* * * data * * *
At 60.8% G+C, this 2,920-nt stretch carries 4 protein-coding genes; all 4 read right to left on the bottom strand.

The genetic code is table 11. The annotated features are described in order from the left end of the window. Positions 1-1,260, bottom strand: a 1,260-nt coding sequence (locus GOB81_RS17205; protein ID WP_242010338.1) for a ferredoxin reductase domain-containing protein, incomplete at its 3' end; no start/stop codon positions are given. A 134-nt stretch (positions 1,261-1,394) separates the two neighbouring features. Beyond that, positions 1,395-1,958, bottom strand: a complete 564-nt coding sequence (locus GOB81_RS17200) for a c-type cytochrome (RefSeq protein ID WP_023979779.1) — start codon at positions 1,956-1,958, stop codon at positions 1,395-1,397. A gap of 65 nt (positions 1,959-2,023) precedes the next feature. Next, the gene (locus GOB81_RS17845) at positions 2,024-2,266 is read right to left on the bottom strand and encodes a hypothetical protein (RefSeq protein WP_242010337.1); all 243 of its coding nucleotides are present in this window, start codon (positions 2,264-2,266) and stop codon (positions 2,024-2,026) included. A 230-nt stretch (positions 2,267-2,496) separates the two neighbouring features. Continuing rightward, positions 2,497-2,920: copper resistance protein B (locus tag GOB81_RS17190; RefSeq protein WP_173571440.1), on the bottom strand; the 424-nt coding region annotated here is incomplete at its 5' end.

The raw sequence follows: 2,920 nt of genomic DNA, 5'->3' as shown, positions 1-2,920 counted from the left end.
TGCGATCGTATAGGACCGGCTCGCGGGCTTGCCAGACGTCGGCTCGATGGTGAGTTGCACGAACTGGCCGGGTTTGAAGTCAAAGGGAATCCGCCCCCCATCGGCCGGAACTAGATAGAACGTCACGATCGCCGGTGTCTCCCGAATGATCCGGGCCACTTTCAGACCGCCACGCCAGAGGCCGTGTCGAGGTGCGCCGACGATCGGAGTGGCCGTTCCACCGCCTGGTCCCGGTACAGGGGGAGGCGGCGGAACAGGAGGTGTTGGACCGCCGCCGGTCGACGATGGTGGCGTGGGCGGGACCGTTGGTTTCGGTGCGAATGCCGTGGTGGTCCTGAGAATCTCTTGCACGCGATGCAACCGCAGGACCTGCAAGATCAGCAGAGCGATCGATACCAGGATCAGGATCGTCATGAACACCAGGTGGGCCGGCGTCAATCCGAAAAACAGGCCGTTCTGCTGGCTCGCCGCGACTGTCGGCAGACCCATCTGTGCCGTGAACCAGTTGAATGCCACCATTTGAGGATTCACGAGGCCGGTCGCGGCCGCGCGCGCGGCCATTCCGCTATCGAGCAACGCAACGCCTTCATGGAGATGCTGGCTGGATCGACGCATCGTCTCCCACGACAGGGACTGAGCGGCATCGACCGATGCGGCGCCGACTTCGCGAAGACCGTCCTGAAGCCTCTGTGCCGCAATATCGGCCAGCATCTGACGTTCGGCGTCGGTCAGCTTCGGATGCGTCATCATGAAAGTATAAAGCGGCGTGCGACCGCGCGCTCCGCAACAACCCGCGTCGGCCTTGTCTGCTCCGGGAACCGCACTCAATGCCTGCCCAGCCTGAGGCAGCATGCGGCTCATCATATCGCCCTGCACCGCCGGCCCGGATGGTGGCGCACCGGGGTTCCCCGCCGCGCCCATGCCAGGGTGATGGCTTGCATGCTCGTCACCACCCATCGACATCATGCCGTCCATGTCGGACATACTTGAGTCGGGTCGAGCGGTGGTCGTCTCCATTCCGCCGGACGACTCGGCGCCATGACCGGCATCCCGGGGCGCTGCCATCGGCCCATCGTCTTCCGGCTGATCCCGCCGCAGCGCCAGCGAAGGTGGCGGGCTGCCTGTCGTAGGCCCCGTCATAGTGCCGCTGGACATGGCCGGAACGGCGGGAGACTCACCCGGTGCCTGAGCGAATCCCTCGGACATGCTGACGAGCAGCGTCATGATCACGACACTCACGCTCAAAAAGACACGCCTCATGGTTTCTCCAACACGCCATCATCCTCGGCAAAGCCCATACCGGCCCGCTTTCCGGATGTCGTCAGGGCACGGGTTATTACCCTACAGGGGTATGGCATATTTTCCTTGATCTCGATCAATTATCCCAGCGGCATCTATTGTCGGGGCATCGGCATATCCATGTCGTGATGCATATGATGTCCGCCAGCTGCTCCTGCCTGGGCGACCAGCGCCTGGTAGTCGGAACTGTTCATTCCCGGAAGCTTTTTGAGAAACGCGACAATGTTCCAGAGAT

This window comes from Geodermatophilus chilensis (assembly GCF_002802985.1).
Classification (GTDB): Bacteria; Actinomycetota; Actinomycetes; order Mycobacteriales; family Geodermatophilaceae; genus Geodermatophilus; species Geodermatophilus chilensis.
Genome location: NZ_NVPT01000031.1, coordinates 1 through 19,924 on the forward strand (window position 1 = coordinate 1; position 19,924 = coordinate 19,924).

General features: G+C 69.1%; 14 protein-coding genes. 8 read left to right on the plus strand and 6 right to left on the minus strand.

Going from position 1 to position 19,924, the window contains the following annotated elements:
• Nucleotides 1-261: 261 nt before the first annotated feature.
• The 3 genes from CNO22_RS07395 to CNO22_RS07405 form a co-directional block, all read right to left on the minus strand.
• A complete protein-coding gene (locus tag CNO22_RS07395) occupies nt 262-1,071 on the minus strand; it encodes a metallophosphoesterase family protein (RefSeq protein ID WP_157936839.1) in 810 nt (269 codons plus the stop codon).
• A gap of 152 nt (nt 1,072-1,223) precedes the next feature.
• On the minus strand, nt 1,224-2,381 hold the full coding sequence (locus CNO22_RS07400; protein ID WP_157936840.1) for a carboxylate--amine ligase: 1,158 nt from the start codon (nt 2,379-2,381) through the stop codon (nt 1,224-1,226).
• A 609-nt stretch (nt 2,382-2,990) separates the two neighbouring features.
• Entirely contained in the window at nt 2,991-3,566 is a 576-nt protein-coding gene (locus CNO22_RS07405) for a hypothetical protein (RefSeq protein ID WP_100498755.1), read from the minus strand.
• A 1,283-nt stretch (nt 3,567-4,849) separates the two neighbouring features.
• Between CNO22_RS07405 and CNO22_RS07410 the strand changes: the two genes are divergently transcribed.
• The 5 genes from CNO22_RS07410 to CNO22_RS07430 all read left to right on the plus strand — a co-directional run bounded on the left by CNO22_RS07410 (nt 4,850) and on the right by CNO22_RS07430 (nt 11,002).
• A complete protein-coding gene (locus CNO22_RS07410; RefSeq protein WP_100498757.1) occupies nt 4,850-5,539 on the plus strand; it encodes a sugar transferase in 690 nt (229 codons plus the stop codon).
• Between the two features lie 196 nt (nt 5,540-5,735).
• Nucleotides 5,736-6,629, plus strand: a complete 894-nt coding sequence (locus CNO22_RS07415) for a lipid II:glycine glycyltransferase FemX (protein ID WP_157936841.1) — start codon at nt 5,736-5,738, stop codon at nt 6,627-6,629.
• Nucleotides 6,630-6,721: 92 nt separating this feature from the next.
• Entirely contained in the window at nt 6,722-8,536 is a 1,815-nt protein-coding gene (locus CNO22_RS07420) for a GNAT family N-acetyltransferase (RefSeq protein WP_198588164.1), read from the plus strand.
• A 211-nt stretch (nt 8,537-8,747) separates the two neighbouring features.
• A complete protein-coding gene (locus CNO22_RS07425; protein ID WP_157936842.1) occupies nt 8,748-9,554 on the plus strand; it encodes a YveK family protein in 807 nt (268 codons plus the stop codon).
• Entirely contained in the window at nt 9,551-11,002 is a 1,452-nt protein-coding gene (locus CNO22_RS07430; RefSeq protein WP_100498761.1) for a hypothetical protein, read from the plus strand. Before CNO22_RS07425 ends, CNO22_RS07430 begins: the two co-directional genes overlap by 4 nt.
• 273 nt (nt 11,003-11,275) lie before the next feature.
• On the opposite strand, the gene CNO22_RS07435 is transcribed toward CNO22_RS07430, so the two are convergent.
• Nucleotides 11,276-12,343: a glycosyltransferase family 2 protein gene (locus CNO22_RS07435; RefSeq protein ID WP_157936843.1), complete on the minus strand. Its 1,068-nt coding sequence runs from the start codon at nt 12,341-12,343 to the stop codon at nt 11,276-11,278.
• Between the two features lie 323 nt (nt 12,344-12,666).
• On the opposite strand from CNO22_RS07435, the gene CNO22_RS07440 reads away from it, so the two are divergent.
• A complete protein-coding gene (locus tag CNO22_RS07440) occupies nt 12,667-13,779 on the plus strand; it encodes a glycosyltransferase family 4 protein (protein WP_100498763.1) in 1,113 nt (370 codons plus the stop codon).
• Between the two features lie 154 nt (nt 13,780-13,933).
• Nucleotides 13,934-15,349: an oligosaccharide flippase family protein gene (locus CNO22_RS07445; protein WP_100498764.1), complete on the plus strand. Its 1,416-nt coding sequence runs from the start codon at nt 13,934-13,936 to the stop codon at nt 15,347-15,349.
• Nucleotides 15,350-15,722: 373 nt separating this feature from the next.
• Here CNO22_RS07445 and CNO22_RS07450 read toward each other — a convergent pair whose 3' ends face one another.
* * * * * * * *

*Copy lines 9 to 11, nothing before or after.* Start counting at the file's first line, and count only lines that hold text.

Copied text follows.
Going from position 1 to position 19,924, the window contains the following annotated elements:
• Nucleotides 1-261: 261 nt before the first annotated feature.
• The 3 genes from CNO22_RS07395 to CNO22_RS07405 form a co-directional block, all read right to left on the minus strand.